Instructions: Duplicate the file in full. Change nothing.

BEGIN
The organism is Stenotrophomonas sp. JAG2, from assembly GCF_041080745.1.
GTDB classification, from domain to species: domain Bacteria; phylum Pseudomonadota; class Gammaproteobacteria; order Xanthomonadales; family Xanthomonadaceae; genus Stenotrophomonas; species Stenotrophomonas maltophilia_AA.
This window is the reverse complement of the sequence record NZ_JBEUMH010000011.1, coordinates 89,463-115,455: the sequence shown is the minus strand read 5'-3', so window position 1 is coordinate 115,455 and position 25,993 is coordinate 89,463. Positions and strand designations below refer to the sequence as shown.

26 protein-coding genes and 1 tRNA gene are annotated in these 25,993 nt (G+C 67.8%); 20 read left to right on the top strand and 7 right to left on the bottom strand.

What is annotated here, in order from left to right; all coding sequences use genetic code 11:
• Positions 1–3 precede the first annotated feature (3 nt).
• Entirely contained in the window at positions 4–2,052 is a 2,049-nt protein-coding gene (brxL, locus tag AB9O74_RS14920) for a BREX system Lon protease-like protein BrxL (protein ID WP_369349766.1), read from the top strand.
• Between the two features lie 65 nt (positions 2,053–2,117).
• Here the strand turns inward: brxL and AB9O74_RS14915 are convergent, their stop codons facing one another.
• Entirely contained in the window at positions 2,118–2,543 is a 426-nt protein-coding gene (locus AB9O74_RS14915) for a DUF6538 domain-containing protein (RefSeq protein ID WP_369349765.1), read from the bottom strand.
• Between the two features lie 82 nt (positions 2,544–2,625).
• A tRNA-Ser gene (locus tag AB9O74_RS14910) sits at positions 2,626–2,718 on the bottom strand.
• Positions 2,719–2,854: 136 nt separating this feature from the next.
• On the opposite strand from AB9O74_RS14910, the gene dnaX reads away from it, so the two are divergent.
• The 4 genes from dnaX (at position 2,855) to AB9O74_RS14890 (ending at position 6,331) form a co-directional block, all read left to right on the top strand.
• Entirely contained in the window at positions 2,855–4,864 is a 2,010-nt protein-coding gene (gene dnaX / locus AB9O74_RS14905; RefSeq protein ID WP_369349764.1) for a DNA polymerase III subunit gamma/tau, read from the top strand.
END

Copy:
The organism is Stenotrophomonas sp. JAG2, from assembly GCF_041080745.1.
GTDB classification, from domain to species: domain Bacteria; phylum Pseudomonadota; class Gammaproteobacteria; order Xanthomonadales; family Xanthomonadaceae; genus Stenotrophomonas; species Stenotrophomonas maltophilia_AA.
This window is the reverse complement of the sequence record NZ_JBEUMH010000011.1, coordinates 89,463-115,455: the sequence shown is the minus strand read 5'-3', so window position 1 is coordinate 115,455 and position 25,993 is coordinate 89,463. Positions and strand designations below refer to the sequence as shown.

26 protein-coding genes and 1 tRNA gene are annotated in these 25,993 nt (G+C 67.8%); 20 read left to right on the top strand and 7 right to left on the bottom strand.

What is annotated here, in order from left to right; all coding sequences use genetic code 11:
• Positions 1–3 precede the first annotated feature (3 nt).
• Entirely contained in the window at positions 4–2,052 is a 2,049-nt protein-coding gene (brxL, locus tag AB9O74_RS14920) for a BREX system Lon protease-like protein BrxL (protein ID WP_369349766.1), read from the top strand.
• Between the two features lie 65 nt (positions 2,053–2,117).
• Here the strand turns inward: brxL and AB9O74_RS14915 are convergent, their stop codons facing one another.
• Entirely contained in the window at positions 2,118–2,543 is a 426-nt protein-coding gene (locus AB9O74_RS14915) for a DUF6538 domain-containing protein (RefSeq protein ID WP_369349765.1), read from the bottom strand.
• Between the two features lie 82 nt (positions 2,544–2,625).
• A tRNA-Ser gene (locus tag AB9O74_RS14910) sits at positions 2,626–2,718 on the bottom strand.
• Positions 2,719–2,854: 136 nt separating this feature from the next.
• On the opposite strand from AB9O74_RS14910, the gene dnaX reads away from it, so the two are divergent.
• The 4 genes from dnaX (at position 2,855) to AB9O74_RS14890 (ending at position 6,331) form a co-directional block, all read left to right on the top strand.
• Entirely contained in the window at positions 2,855–4,864 is a 2,010-nt protein-coding gene (gene dnaX / locus AB9O74_RS14905; RefSeq protein ID WP_369349764.1) for a DNA polymerase III subunit gamma/tau, read from the top strand.